First thing I would try would be to upgrade to .98 firmware.  I have 2 "marginal" boards that require more than the .7V supplied by firmware levels .95,.96, and .97 to run at close to full speed.  .94 supplies more voltage but over-cooks the VRMs which causes its own problems.  .98 seems to be somewhere in the middle and has allowed my jupiter to run consistently at ~560G over the last 48 hours.

Latest "official" news here:
https://www.kncminer.com/news

Official support page with links to released software here:
https://www.kncminer.com/pages/support
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November 01, 2013, 03:15:33 AM
 #19357

Ouch, hard to follow some random wall of text that I didn't bother to read. Apologies in advance.

I cannot seem to get consistent results of more than 490 with my Jupiter. Temps in the long term do not seem to matter much.

I have heard of a enable cores thing, could someone quickly link me to some info on that so I don't have to read through 200 pages of this crap?




---- better yet, if anyone can link me to a consolidated, frequently updated thread specifically about increasing the performance of your Jupiter please PM me. This thread is ridiculous.

==== better still, a sticky with links to firmware downloads, FAQs, and all that!

https://www.kncminer.com/pages/support

and

http://forum.kncminer.com/forum/main-category/hardware/13049-read-me-first-known-issues-slow-performance-dc-dc-problem-bad-core-map-etc
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November 01, 2013, 06:34:33 AM
 #19358

Make a Windows GUI front end for p2pool, then maybe computer-illiterate Windows users will use it, which will be good for everyone.

Maybe you could even sell it, since Windows users are often actually used to paying for software and maybe even prefer stuff they paid for to free stuff.

-MarkM-


Not all of us are computer illiterate. I like windows. I also like linux, but find it cumbersome for a great many things that windows is easy on. Both have their strengths and weaknesses. \

NOT having a Windows GUI based p2pool interface is a weakness of that protocol. Because no matter how much the linux and/or Mac fanboys would like this to be untrue, the vast majority of home computers are running windows. Excluding the biggest market out of prejudice or idealism is very akin to shooting yourself in the foot.

I personally like the donationware model for such things. "register for .xx and this nag goes away and I continue development" kind of thing.

Setting up a p2pool on windows is really easy. If it's a struggle then simply ask for help in the P2pool thread, or find a solid pool node and stick with it until you feel happy running a node. I'd even be up for getting as many people running P2Pool nodes as possible on Windows or Linux if they have dedicated hardware laying around.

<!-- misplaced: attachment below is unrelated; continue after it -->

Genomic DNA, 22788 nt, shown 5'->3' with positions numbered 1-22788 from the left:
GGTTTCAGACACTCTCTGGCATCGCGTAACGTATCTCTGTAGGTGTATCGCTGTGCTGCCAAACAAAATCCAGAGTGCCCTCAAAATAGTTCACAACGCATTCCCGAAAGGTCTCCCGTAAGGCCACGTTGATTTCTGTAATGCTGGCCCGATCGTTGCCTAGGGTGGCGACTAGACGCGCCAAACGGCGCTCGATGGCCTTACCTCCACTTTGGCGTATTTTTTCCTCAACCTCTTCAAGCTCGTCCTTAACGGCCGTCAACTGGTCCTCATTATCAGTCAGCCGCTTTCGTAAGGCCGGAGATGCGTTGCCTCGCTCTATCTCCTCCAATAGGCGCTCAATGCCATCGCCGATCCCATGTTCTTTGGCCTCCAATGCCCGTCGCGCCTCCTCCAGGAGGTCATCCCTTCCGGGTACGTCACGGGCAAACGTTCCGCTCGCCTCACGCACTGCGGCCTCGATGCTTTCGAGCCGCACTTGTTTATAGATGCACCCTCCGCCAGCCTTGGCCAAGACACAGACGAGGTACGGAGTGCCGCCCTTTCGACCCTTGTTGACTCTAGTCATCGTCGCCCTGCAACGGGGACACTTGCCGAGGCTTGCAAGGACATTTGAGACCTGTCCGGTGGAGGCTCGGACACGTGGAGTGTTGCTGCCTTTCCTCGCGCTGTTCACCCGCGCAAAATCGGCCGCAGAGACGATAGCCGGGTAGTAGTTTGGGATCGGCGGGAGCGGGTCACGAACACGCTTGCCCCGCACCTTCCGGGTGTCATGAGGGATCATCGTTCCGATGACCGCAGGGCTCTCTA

But really, as with any pool, it's not just as simple as set it up and forget. It's all fine running a node only for yourself and losing money because your cat tripped over a cable or bitcoind crashes and you're away from the server, but just ask any pool operator what happens when anything looks or behaves out of the ordinary in their users minds.

P2pool does and has had windows binaries for a long time now. The front end you speak of is simple a webpage for the stats which multiple people now have tweaked and suited to their own needs with simple html tricks.
Thanks!

In the not too distant future, I'll take you up on that. I have looked into setting up a pool for a little while now, because it interests me, and found it a bit more arcane than I'm ready for. I am not a programmer, but I am good at making programs talk to each other if I have sufficient information to do it. \

Pools in general seem to be kind of a jealously guarded "old boys club" on bitcointalk. If you ask or search for a setup guide, you usually find "if you don't know how to do it, you probably shouldn't do it". Which while it might be valid advice in many cases, is completely unhelpful. I can learn. I ran a multi line multitasking BBS under DOS 6.22 when told that it couldn't be done, and the only programming I did was extended batch language. Given resources, this Biomech can do some shit Smiley

However, I was mostly replying to the snarky comment. Thanks again for your non snarky reply!

Buy Bitcoins with Paypal, Credit card, or other methods. Send me a PM or a text to 208-451-2665.
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November 01, 2013, 06:46:59 AM
 #19359

If you think "that who gets the reward for a block, and who "solves" it are two different questions", then I am certain you do not comprehend that even in pool "mining" there must be an entity to receive the reward, what is not the pool participant. The reward needs to be transmitted (first transaction) to the entity which "solves" the block. You are failing to understand that the receiver (thus the "solver") it is not the pool participant.

That is not a correct statement.   p2pool and eligius are evidence of that.

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November 01, 2013, 09:17:28 AM
 #19360

Thought Id post this here; DrHaribo is giving away a Jupiter:
https://bitcointalk.org/index.php?topic=321629.0

All you have to do is mine at bitminter and get lucky (the more hashrate you have, the less luck you need).
Since bitminter is lower fee than btcguild (1% vs 3% for PPLNS) and btcguild is getting as big Deepbit once was, this might be a good time to point your miners there.